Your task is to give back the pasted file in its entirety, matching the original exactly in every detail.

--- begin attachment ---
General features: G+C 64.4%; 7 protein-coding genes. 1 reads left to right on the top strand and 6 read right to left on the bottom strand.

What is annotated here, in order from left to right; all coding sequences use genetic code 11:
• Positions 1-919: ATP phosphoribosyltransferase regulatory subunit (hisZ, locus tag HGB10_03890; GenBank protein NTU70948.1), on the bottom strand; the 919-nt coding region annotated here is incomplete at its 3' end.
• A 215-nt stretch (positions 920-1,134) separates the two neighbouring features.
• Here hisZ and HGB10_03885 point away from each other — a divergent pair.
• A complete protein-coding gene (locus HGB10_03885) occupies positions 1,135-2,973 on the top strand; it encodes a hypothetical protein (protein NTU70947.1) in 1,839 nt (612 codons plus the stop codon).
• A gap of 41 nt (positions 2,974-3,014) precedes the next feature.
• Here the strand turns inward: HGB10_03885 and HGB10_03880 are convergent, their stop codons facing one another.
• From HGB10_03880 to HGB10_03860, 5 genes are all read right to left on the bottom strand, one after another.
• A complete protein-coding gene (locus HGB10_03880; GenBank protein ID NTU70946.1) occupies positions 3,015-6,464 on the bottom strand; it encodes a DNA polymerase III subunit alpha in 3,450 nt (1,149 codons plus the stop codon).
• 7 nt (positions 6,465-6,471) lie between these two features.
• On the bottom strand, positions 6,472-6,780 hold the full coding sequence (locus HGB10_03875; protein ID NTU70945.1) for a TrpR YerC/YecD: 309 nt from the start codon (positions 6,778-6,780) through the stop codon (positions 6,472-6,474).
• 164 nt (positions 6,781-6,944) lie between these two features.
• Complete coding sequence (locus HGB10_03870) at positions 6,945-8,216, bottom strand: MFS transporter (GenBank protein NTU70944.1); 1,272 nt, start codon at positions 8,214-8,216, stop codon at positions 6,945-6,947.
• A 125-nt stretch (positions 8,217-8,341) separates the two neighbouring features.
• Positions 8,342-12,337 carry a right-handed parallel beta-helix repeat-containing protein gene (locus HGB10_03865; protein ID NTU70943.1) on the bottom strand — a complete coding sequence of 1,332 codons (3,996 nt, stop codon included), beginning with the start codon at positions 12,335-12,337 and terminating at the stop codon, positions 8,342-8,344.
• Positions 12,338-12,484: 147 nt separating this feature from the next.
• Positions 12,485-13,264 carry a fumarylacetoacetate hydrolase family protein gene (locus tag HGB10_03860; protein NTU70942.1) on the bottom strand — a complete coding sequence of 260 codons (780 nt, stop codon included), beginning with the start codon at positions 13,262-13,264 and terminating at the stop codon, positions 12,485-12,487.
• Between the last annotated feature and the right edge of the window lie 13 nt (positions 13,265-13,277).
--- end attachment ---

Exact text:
General features: G+C 64.4%; 7 protein-coding genes. 1 reads left to right on the top strand and 6 read right to left on the bottom strand.

What is annotated here, in order from left to right; all coding sequences use genetic code 11:
• Positions 1-919: ATP phosphoribosyltransferase regulatory subunit (hisZ, locus tag HGB10_03890; GenBank protein NTU70948.1), on the bottom strand; the 919-nt coding region annotated here is incomplete at its 3' end.
• A 215-nt stretch (positions 920-1,134) separates the two neighbouring features.
• Here hisZ and HGB10_03885 point away from each other — a divergent pair.
• A complete protein-coding gene (locus HGB10_03885) occupies positions 1,135-2,973 on the top strand; it encodes a hypothetical protein (protein NTU70947.1) in 1,839 nt (612 codons plus the stop codon).
• A gap of 41 nt (positions 2,974-3,014) precedes the next feature.
• Here the strand turns inward: HGB10_03885 and HGB10_03880 are convergent, their stop codons facing one another.
• From HGB10_03880 to HGB10_03860, 5 genes are all read right to left on the bottom strand, one after another.
• A complete protein-coding gene (locus HGB10_03880; GenBank protein ID NTU70946.1) occupies positions 3,015-6,464 on the bottom strand; it encodes a DNA polymerase III subunit alpha in 3,450 nt (1,149 codons plus the stop codon).
• 7 nt (positions 6,465-6,471) lie between these two features.
• On the bottom strand, positions 6,472-6,780 hold the full coding sequence (locus HGB10_03875; protein ID NTU70945.1) for a TrpR YerC/YecD: 309 nt from the start codon (positions 6,778-6,780) through the stop codon (positions 6,472-6,474).
• 164 nt (positions 6,781-6,944) lie between these two features.
• Complete coding sequence (locus HGB10_03870) at positions 6,945-8,216, bottom strand: MFS transporter (GenBank protein NTU70944.1); 1,272 nt, start codon at positions 8,214-8,216, stop codon at positions 6,945-6,947.
• A 125-nt stretch (positions 8,217-8,341) separates the two neighbouring features.
• Positions 8,342-12,337 carry a right-handed parallel beta-helix repeat-containing protein gene (locus HGB10_03865; protein ID NTU70943.1) on the bottom strand — a complete coding sequence of 1,332 codons (3,996 nt, stop codon included), beginning with the start codon at positions 12,335-12,337 and terminating at the stop codon, positions 8,342-8,344.
• Positions 12,338-12,484: 147 nt separating this feature from the next.
• Positions 12,485-13,264 carry a fumarylacetoacetate hydrolase family protein gene (locus tag HGB10_03860; protein NTU70942.1) on the bottom strand — a complete coding sequence of 260 codons (780 nt, stop codon included), beginning with the start codon at positions 13,262-13,264 and terminating at the stop codon, positions 12,485-12,487.
• Between the last annotated feature and the right edge of the window lie 13 nt (positions 13,265-13,277).